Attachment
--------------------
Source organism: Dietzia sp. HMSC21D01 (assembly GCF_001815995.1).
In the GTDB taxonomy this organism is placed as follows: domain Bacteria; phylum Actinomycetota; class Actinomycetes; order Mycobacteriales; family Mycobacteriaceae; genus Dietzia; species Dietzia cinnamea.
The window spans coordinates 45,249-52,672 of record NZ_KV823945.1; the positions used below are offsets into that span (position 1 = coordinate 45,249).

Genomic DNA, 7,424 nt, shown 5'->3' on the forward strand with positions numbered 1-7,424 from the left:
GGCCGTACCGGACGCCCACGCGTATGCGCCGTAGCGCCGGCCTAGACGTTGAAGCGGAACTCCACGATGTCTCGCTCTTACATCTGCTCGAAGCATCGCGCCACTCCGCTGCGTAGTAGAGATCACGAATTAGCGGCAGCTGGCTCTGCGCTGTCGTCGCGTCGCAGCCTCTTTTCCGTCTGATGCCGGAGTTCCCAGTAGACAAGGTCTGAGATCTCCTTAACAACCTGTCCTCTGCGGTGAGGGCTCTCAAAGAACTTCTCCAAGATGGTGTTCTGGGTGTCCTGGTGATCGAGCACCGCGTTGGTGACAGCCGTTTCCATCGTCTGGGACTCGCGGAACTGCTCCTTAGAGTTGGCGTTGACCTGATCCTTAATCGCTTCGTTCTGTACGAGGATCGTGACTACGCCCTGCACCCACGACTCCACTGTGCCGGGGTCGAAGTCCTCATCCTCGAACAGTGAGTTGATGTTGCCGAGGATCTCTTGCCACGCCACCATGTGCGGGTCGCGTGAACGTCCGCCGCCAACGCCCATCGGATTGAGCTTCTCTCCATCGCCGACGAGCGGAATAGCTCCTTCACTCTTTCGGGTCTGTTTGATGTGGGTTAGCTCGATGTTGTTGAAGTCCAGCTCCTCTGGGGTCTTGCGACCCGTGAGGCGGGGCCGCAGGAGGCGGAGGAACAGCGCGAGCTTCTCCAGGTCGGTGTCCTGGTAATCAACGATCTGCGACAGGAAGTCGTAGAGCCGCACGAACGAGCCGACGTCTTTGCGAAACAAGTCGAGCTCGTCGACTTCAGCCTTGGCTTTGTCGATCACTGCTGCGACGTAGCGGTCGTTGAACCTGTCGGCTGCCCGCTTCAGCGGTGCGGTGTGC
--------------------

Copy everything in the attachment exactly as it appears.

Source organism: Dietzia sp. HMSC21D01 (assembly GCF_001815995.1).
In the GTDB taxonomy this organism is placed as follows: domain Bacteria; phylum Actinomycetota; class Actinomycetes; order Mycobacteriales; family Mycobacteriaceae; genus Dietzia; species Dietzia cinnamea.
The window spans coordinates 45,249-52,672 of record NZ_KV823945.1; the positions used below are offsets into that span (position 1 = coordinate 45,249).

Genomic DNA, 7,424 nt, shown 5'->3' on the forward strand with positions numbered 1-7,424 from the left:
GGCCGTACCGGACGCCCACGCGTATGCGCCGTAGCGCCGGCCTAGACGTTGAAGCGGAACTCCACGATGTCTCGCTCTTACATCTGCTCGAAGCATCGCGCCACTCCGCTGCGTAGTAGAGATCACGAATTAGCGGCAGCTGGCTCTGCGCTGTCGTCGCGTCGCAGCCTCTTTTCCGTCTGATGCCGGAGTTCCCAGTAGACAAGGTCTGAGATCTCCTTAACAACCTGTCCTCTGCGGTGAGGGCTCTCAAAGAACTTCTCCAAGATGGTGTTCTGGGTGTCCTGGTGATCGAGCACCGCGTTGGTGACAGCCGTTTCCATCGTCTGGGACTCGCGGAACTGCTCCTTAGAGTTGGCGTTGACCTGATCCTTAATCGCTTCGTTCTGTACGAGGATCGTGACTACGCCCTGCACCCACGACTCCACTGTGCCGGGGTCGAAGTCCTCATCCTCGAACAGTGAGTTGATGTTGCCGAGGATCTCTTGCCACGCCACCATGTGCGGGTCGCGTGAACGTCCGCCGCCAACGCCCATCGGATTGAGCTTCTCTCCATCGCCGACGAGCGGAATAGCTCCTTCACTCTTTCGGGTCTGTTTGATGTGGGTTAGCTCGATGTTGTTGAAGTCCAGCTCCTCTGGGGTCTTGCGACCCGTGAGGCGGGGCCGCAGGAGGCGGAGGAACAGCGCGAGCTTCTCCAGGTCGGTGTCCTGGTAATCAACGATCTGCGACAGGAAGTCGTAGAGCCGCACGAACGAGCCGACGTCTTTGCGAAACAAGTCGAGCTCGTCGACTTCAGCCTTGGCTTTGTCGATCACTGCTGCGACGTAGCGGTCGTTGAACCTGTCGGCTGCCCGCTTCAGCGGTGCGGTGTGC